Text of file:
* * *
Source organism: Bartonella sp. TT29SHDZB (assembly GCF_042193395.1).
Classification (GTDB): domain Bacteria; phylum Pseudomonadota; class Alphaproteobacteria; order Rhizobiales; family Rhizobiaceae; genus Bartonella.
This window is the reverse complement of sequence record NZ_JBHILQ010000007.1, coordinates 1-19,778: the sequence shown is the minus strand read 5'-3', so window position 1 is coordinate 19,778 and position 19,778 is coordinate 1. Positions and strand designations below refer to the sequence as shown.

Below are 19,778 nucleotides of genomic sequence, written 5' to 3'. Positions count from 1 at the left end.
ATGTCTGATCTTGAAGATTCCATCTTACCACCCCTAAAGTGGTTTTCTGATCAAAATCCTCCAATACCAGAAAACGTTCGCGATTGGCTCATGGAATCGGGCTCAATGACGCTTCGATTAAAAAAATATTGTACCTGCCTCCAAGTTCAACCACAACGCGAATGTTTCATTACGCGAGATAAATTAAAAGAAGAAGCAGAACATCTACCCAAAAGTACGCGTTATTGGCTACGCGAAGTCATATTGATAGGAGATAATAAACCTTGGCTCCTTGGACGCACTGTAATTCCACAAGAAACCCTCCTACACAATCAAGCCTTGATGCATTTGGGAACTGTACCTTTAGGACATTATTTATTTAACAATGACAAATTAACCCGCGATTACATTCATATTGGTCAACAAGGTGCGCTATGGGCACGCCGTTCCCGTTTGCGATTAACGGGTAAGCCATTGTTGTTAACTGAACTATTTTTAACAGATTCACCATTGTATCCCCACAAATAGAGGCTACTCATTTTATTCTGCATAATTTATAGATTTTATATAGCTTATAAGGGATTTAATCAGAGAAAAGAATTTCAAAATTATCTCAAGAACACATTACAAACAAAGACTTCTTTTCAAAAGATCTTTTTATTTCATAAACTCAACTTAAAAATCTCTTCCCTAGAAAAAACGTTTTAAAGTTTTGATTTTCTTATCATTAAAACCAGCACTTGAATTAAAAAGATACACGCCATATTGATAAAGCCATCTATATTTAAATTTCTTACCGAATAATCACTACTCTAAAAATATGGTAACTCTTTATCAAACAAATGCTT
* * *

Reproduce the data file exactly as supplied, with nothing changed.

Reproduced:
Source organism: Bartonella sp. TT29SHDZB (assembly GCF_042193395.1).
Classification (GTDB): domain Bacteria; phylum Pseudomonadota; class Alphaproteobacteria; order Rhizobiales; family Rhizobiaceae; genus Bartonella.
This window is the reverse complement of sequence record NZ_JBHILQ010000007.1, coordinates 1-19,778: the sequence shown is the minus strand read 5'-3', so window position 1 is coordinate 19,778 and position 19,778 is coordinate 1. Positions and strand designations below refer to the sequence as shown.

Below are 19,778 nucleotides of genomic sequence, written 5' to 3'. Positions count from 1 at the left end.
ATGTCTGATCTTGAAGATTCCATCTTACCACCCCTAAAGTGGTTTTCTGATCAAAATCCTCCAATACCAGAAAACGTTCGCGATTGGCTCATGGAATCGGGCTCAATGACGCTTCGATTAAAAAAATATTGTACCTGCCTCCAAGTTCAACCACAACGCGAATGTTTCATTACGCGAGATAAATTAAAAGAAGAAGCAGAACATCTACCCAAAAGTACGCGTTATTGGCTACGCGAAGTCATATTGATAGGAGATAATAAACCTTGGCTCCTTGGACGCACTGTAATTCCACAAGAAACCCTCCTACACAATCAAGCCTTGATGCATTTGGGAACTGTACCTTTAGGACATTATTTATTTAACAATGACAAATTAACCCGCGATTACATTCATATTGGTCAACAAGGTGCGCTATGGGCACGCCGTTCCCGTTTGCGATTAACGGGTAAGCCATTGTTGTTAACTGAACTATTTTTAACAGATTCACCATTGTATCCCCACAAATAGAGGCTACTCATTTTATTCTGCATAATTTATAGATTTTATATAGCTTATAAGGGATTTAATCAGAGAAAAGAATTTCAAAATTATCTCAAGAACACATTACAAACAAAGACTTCTTTTCAAAAGATCTTTTTATTTCATAAACTCAACTTAAAAATCTCTTCCCTAGAAAAAACGTTTTAAAGTTTTGATTTTCTTATCATTAAAACCAGCACTTGAATTAAAAAGATACACGCCATATTGATAAAGCCATCTATATTTAAATTTCTTACCGAATAATCACTACTCTAAAAATATGGTAACTCTTTATCAAACAAATGCTT